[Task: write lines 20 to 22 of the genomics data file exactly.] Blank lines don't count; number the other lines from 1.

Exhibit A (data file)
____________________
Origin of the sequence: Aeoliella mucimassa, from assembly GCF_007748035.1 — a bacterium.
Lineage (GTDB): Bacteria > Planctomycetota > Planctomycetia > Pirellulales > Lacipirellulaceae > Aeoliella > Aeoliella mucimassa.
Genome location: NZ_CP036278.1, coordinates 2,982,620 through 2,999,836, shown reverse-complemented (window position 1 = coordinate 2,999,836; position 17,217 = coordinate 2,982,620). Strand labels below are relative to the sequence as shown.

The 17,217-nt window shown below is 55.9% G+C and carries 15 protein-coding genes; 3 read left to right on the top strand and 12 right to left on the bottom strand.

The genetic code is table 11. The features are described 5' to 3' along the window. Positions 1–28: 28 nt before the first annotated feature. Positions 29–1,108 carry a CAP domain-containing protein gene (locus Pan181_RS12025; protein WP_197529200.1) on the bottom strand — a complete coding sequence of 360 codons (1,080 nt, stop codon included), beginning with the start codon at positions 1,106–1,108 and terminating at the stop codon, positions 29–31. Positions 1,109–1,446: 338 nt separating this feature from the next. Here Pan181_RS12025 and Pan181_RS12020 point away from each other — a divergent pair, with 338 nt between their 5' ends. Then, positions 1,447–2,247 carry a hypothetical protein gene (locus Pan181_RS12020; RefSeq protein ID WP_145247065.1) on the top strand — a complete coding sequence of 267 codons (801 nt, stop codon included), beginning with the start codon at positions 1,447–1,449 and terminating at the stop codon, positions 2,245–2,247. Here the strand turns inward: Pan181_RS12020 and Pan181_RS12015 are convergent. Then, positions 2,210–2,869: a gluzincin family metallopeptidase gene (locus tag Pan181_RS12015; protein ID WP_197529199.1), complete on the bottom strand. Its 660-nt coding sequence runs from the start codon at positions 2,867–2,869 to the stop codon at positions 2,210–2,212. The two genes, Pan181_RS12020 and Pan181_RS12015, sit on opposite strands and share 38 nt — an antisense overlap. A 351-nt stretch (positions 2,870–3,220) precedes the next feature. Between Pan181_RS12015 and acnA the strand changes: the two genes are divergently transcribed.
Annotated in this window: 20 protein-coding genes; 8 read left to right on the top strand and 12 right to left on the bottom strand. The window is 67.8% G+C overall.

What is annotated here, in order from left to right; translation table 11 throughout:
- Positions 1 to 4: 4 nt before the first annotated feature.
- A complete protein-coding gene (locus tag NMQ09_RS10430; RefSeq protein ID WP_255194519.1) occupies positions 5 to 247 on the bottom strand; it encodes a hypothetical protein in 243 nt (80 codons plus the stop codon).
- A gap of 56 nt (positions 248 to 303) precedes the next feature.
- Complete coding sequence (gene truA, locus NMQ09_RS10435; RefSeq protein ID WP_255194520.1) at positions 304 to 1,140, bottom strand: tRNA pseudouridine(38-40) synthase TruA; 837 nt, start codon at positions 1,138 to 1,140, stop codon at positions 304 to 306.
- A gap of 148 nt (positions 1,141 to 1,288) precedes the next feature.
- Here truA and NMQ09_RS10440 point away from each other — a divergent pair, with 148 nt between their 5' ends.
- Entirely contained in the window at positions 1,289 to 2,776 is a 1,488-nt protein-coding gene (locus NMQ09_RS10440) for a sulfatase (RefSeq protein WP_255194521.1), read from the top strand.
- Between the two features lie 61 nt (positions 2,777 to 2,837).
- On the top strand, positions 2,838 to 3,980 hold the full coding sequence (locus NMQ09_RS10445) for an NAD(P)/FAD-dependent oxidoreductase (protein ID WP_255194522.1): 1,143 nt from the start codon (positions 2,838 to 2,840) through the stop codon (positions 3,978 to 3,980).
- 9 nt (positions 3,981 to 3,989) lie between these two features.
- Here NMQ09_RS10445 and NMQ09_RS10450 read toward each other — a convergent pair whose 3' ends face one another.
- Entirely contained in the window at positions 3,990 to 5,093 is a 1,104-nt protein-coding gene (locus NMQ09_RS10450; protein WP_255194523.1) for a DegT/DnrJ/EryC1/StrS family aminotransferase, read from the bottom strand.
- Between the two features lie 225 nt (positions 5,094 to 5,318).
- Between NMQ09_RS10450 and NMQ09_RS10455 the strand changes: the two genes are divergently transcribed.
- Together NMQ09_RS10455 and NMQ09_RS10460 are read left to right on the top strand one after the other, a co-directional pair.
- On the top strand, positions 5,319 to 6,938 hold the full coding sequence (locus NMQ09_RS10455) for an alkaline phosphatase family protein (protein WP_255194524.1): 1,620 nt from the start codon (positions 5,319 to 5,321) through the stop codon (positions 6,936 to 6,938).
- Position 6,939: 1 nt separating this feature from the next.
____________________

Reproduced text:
- Between the two features lie 225 nt (positions 5,094 to 5,318).
- Between NMQ09_RS10450 and NMQ09_RS10455 the strand changes: the two genes are divergently transcribed.
- Together NMQ09_RS10455 and NMQ09_RS10460 are read left to right on the top strand one after the other, a co-directional pair.